I never wanted to admit it while she was alive, but I've noticed a few things that I do that I could see in my mum. The way she would stand in the kitchen (I now live in the same house I grew up in. It's not as cool as it sounds) and would lean over the bench with her head resting on one hand, and nodded and uh-huh-ed to conversations she wasn't really listening to ~ that's me. The way she rocked the Silent Treatment when she was pissed with Dad ~ me with my husband. The way she'd let her kids speak the way they did to her, chastise her over stupidly intolerant things, and get away with murder ~ me again. The way she'd do any thing and at any time for her kids ~ sort of me. 

What behaviour/quality/habit/quirk of yours would you love to see in your own children when they grow up?
I hope they develop their own sense of humour and sarcasm and I think they're already on their way to achieving these. I'd love them to want to learn, have the drive to succeed in anything they truly want in life, but with the understanding that nothing is set in stone, paths can be changed and these experiences are what shape us. I want them to have the same passion for learning as I do. I'm starting to see some of these things in them.

What behaviour/quality/habit/quirk of yours would you not want to see you kid(s) inherit from you?
Good God. How long is this blog post going to be? Where do I start?
I don't want them to experience depression and anxiety as I have. Unfortunately, it's starting to show in my teenagers. I don't want them to be stress-heads. I want them to be able to control their emotions, particularly anger (which is a by-product of anxiety for me). I don't want them to inherit my seriously poor housekeeping (again, already showing - monkey see, monkey do), my terrible management of all things financial, and what feels like a permanent 'KICK ME' sign attached to my back.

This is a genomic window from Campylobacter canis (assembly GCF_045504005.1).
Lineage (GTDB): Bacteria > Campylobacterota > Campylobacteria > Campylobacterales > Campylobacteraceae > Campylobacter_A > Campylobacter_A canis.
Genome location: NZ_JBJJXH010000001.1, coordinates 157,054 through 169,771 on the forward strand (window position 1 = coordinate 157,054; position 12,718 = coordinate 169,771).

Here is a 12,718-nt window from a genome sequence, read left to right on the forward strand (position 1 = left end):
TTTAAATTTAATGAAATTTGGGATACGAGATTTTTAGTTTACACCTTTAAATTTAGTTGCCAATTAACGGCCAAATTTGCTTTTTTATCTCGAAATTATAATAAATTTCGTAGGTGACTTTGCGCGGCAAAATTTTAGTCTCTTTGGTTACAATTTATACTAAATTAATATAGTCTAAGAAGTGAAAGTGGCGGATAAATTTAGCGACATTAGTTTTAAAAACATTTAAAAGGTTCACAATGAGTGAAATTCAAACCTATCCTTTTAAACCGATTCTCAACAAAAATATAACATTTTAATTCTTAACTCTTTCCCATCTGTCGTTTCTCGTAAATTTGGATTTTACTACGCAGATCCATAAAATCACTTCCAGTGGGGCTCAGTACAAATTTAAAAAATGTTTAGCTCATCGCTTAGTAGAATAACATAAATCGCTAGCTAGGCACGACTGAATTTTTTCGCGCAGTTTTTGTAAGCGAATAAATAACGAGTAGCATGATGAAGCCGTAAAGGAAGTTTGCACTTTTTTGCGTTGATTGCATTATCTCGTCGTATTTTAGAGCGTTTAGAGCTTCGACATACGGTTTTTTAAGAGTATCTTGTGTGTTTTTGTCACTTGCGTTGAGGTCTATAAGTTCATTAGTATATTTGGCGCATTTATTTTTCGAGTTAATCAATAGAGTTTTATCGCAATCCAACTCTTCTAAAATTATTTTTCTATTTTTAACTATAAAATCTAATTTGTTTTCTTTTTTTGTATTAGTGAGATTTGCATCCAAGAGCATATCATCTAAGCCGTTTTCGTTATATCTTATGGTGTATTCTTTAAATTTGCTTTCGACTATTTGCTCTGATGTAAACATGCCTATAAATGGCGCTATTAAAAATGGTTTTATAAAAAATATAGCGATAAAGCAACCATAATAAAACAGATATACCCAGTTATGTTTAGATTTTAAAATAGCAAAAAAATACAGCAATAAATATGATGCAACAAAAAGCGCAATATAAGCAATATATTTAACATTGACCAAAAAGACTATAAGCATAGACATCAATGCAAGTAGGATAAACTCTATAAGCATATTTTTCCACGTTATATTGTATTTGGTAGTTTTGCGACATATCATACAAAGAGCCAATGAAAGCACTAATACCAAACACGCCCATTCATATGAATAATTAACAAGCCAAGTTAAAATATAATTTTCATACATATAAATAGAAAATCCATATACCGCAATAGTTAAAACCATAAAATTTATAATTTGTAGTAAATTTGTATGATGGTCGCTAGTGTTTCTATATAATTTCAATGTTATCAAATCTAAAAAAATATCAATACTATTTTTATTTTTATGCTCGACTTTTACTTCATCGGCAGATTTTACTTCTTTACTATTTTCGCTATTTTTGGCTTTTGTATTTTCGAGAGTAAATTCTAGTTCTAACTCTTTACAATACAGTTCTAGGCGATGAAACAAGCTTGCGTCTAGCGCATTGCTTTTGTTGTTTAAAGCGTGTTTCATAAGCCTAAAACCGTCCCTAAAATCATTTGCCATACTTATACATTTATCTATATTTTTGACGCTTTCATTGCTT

What advice would you give a soon-to-be mum about motherhood (assuming she wants your freaking advice)?
Of course, mums-to-be want unsolicited parenting advice! I could fill a toilet with all the parenting advice I've been given about how to raise babies, raise teens, raise husbands, and my personal favourites of all the things I'm doing wrong as a mother. You want my advice? You know what you should do? Listen to all the advice these well-meaning-heart-of-gold parents give you. Nod politely. Agree if you have to. Then do what you want to do, need to do and can do. Being a mum is not a one-size-fits-all proposition. Stick with your own beliefs, your own experiences, your own upbringing and don't be afraid to ask (the right people) for help and advice when you need it. There are very few things you can do to stuff this up. Feed, clean, clothe, love, keep them safe and healthy and keep yourself safe and healthy. Know your own body and stress levels. If you suspect you're not coping or have unusual or out-of-character thoughts, don't be too proud or too scared to get help. Postnatal Depression and Post Partum Psychosis are very real and very dangerous. They fuck you up. Trust me. I know. Get help.